Four score and seven years ago our fathers brought forth, upon this continent, a new nation, conceived in liberty, and dedicated to the proposition that "all men are created equal."
Now we are engaged in a great civil war, testing whether that nation, or any nation so conceived, and so dedicated, can long endure. We are met on a great battle field of that war. We have come to dedicate a portion of it, as a final resting place for those who died here, that the nation might live. This we may, in all propriety do. But, in a larger sense, we can not dedicate—we can not consecrate—we can not hallow, this ground—The brave men, living and dead, who struggled here, have hallowed it, far above our poor power to add or detract. The world will little note, nor long remember what we say here; while it can never forget what they did here.
It is rather for us, the living, we here be dedicated to the great task remaining before us —that, from these honored dead we take increased devotion to that cause for which they here, gave the last full measure of devotion—that we here highly resolve these dead shall not have died in vain; that the nation, shall have a new birth of freedom, and that government of the people by the people for the people, shall not perish from the earth.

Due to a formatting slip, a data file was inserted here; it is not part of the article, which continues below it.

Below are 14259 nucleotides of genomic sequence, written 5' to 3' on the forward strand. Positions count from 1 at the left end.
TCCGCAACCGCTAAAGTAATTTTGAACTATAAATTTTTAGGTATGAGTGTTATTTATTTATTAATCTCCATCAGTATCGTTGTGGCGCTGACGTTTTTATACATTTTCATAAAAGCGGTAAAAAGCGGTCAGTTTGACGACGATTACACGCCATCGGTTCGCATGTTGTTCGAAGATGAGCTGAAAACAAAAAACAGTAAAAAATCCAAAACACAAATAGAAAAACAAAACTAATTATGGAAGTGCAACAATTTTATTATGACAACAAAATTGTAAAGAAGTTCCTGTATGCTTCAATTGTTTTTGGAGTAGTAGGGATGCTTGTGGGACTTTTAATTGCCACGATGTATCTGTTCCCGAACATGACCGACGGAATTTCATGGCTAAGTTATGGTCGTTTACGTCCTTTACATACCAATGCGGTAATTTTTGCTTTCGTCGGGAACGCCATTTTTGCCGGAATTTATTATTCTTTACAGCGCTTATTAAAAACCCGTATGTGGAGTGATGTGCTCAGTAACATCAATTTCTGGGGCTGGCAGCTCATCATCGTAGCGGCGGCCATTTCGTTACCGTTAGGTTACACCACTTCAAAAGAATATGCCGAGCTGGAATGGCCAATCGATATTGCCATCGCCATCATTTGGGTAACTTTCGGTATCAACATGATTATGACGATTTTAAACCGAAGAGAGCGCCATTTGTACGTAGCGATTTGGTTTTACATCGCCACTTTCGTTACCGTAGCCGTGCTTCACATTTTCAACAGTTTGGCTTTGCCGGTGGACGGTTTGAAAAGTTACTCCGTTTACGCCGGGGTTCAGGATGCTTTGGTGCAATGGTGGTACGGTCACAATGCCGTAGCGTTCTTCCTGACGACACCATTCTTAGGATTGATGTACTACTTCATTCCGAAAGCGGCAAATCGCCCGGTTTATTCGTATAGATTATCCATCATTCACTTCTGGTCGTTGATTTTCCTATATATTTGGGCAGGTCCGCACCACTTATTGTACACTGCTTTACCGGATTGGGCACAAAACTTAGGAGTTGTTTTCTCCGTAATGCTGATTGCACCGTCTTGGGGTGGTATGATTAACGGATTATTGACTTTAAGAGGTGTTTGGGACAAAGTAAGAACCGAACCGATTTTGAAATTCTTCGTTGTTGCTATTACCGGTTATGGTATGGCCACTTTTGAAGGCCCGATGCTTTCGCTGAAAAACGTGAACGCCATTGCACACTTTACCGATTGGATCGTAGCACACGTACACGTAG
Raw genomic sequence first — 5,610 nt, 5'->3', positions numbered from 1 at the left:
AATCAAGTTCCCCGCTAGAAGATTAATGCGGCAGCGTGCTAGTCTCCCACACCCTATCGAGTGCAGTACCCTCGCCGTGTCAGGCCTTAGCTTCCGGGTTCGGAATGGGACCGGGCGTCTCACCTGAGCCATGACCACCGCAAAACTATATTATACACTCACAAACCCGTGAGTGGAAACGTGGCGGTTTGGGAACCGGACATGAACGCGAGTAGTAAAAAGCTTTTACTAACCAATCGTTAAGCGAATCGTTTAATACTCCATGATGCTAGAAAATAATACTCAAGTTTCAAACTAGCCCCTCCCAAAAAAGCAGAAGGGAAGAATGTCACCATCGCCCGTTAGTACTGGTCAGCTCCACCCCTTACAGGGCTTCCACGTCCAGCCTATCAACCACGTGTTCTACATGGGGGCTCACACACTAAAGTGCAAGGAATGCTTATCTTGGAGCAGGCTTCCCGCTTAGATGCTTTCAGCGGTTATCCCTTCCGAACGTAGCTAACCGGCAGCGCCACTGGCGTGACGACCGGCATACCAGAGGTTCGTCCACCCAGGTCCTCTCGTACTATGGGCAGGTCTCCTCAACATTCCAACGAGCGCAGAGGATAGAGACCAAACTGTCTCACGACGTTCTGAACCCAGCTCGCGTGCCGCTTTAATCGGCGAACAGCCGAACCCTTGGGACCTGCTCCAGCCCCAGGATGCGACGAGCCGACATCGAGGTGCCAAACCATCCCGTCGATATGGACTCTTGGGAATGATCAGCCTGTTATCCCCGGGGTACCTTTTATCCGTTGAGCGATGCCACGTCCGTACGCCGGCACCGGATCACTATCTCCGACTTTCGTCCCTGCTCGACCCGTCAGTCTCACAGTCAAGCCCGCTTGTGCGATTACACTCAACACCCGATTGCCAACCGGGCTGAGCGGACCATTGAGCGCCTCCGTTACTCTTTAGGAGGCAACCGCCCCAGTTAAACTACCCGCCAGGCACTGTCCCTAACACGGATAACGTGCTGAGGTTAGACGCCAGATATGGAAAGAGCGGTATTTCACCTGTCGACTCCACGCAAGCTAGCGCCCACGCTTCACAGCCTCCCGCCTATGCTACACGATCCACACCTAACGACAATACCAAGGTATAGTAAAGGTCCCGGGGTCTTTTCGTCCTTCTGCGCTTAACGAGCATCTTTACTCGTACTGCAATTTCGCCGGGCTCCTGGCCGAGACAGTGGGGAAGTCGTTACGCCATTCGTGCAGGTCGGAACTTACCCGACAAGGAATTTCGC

Narrator: Over 260 volunteers joined staff at Andersonville National Cemetery this weekend to help place flags in front of headstones. An American Flag is placed in front of headstones to commemorate Memorial Day.
Girl Scout 1: We went to Andersonville to put the flags down on the people’s graves who died for their country.
Girl Scout 2: I feel it’s important because we need to honor those who died for their country and just remember all who died, even if they’re unknown and some people may not realize who they are.
Cub Scout: I’m five, I’m a Tiger Scout. This is my second time.
Narrator: The act of decorating graves at Andersonville National Cemetery for Memorial Day began in 1870. Approximately 20,000 individuals are buried at the national cemetery at Andersonville National Historic Site.
Operated for only 14 months near the end of the Civil War, the military prison here at Andersonville held nearly 45,000 prisoners of war. A lack of shelter, adequate food, and clean water led to the deaths of 13,000 men here. Can you picture yourself at Andersonville? I'm Ranger Brad Stribling. Take time during National Park Week to contemplate the stories of sacrifice in America's national parks.
About 150 African-American soldiers were believed to have been held at Andersonville. Of those 150, over 30 are known to have died at Andersonville. A number of the African-American prisoners were from the famed 54th Massachusetts Infantry.